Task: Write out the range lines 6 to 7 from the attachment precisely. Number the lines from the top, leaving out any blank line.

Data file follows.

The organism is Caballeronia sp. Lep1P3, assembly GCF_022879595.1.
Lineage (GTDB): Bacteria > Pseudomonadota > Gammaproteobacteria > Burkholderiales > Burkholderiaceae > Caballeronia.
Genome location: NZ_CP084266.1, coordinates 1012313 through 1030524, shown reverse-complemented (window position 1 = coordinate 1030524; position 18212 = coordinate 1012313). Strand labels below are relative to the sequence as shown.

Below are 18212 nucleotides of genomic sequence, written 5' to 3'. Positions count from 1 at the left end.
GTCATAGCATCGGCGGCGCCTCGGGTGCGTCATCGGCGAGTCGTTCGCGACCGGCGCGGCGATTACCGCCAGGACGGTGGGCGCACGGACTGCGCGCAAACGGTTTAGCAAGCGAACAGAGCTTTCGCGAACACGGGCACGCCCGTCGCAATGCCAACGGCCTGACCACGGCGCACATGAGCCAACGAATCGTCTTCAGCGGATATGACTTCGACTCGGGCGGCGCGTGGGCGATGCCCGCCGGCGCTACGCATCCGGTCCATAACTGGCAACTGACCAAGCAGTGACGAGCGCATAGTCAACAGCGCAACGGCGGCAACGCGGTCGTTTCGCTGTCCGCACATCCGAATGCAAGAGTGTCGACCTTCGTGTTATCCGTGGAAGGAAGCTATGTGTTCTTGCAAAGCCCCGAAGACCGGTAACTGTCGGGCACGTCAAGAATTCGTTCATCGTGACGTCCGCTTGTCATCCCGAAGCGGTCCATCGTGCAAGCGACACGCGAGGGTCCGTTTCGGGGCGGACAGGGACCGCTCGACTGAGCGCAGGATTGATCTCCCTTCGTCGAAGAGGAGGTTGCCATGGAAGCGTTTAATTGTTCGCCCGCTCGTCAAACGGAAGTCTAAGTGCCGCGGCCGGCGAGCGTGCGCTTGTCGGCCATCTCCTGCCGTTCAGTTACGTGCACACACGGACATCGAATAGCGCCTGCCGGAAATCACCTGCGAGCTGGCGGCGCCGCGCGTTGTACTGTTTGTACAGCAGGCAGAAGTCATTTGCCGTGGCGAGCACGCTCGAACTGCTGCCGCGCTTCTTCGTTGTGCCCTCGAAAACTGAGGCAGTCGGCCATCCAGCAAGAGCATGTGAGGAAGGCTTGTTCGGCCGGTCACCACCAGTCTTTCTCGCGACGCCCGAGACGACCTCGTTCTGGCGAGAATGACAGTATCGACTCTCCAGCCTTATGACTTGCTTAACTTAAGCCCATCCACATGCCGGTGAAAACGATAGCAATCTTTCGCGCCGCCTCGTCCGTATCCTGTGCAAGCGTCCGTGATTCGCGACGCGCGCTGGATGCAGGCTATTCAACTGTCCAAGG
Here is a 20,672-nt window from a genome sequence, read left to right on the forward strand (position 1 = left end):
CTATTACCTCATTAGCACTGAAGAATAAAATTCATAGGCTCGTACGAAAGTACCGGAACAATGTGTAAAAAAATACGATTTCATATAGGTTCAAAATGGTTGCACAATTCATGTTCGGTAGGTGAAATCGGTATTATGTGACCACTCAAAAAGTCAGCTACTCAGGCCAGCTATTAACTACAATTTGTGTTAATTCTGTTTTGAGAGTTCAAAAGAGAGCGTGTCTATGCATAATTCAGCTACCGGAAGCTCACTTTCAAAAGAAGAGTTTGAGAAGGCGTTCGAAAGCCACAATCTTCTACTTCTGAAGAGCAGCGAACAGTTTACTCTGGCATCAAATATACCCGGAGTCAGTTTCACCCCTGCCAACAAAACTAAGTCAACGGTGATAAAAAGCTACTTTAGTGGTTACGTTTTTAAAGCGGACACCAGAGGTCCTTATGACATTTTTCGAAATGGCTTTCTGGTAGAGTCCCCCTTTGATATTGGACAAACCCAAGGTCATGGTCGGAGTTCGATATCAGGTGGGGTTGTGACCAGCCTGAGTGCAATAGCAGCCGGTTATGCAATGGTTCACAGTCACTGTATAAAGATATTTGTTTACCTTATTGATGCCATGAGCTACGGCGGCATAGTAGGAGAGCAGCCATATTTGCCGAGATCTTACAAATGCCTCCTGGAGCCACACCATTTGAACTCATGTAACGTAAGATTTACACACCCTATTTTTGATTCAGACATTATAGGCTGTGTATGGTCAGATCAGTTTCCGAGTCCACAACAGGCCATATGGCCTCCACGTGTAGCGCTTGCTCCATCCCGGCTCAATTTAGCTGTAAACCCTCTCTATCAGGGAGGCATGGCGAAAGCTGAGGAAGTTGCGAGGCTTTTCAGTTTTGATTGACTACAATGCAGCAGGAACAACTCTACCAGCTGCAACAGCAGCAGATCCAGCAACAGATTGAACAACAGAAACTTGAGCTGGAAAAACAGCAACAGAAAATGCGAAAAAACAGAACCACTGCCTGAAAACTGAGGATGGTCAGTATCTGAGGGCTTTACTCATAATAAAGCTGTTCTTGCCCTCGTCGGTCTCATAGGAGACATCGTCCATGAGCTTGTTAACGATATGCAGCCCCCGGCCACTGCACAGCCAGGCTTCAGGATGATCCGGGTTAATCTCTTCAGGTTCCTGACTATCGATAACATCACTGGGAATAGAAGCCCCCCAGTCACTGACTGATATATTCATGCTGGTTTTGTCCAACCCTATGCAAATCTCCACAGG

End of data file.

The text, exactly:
Here is a 20,672-nt window from a genome sequence, read left to right on the forward strand (position 1 = left end):
CTATTACCTCATTAGCACTGAAGAATAAAATTCATAGGCTCGTACGAAAGTACCGGAACAATGTGTAAAAAAATACGATTTCATATAGGTTCAAAATGGTTGCACAATTCATGTTCGGTAGGTGAAATCGGTATTATGTGACCACTCAAAAAGTCAGCTACTCAGGCCAGCTATTAACTACAATTTGTGTTAATTCTGTTTTGAGAGTTCAAAAGAGAGCGTGTCTATGCATAATTCAGCTACCGGAAGCTCACTTTCAAAAGAAGAGTTTGAGAAGGCGTTCGAAAGCCACAATCTTCTACTTCTGAAGAGCAGCGAACAGTTTACTCTGGCATCAAATATACCCGGAGTCAGTTTCACCCCTGCCAACAAAACTAAGTCAACGGTGATAAAAAGCTACTTTAGTGGTTACGTTTTTAAAGCGGACACCAGAGGTCCTTATGACATTTTTCGAAATGGCTTTCTGGTAGAGTCCCCCTTTGATATTGGACAAACCCAAGGTCATGGTCGGAGTTCGATATCAGGTGGGGTTGTGACCAGCCTGAGTGCAATAGCAGCCGGTTATGCAATGGTTCACAGTCACTGTATAAAGATATTTGTTTACCTTATTGATGCCATGAGCTACGGCGGCATAGTAGGAGAGCAGCCATATTTGCCGAGATCTTACAAATGCCTCCTGGAGCCACACCATTTGAACTCATGTAACGTAAGATTTACACACCCTATTTTTGATTCAGACATTATAGGCTGTGTATGGTCAGATCAGTTTCCGAGTCCACAACAGGCCATATGGCCTCCACGTGTAGCGCTTGCTCCATCCCGGCTCAATTTAGCTGTAAACCCTCTCTATCAGGGAGGCATGGCGAAAGCTGAGGAAGTTGCGAGGCTTTTCAGTTTTGATTGACTACAATGCAGCAGGAACAACTCTACCAGCTGCAACAGCAGCAGATCCAGCAACAGATTGAACAACAGAAACTTGAGCTGGAAAAACAGCAACAGAAAATGCGAAAAAACAGAACCACTGCCTGAAAACTGAGGATGGTCAGTATCTGAGGGCTTTACTCATAATAAAGCTGTTCTTGCCCTCGTCGGTCTCATAGGAGACATCGTCCATGAGCTTGTTAACGATATGCAGCCCCCGGCCACTGCACAGCCAGGCTTCAGGATGATCCGGGTTAATCTCTTCAGGTTCCTGACTATCGATAACATCACTGGGAATAGAAGCCCCCCAGTCACTGACTGATATATTCATGCTGGTTTTGTCCAACCCTATGCAAATCTCCACAGG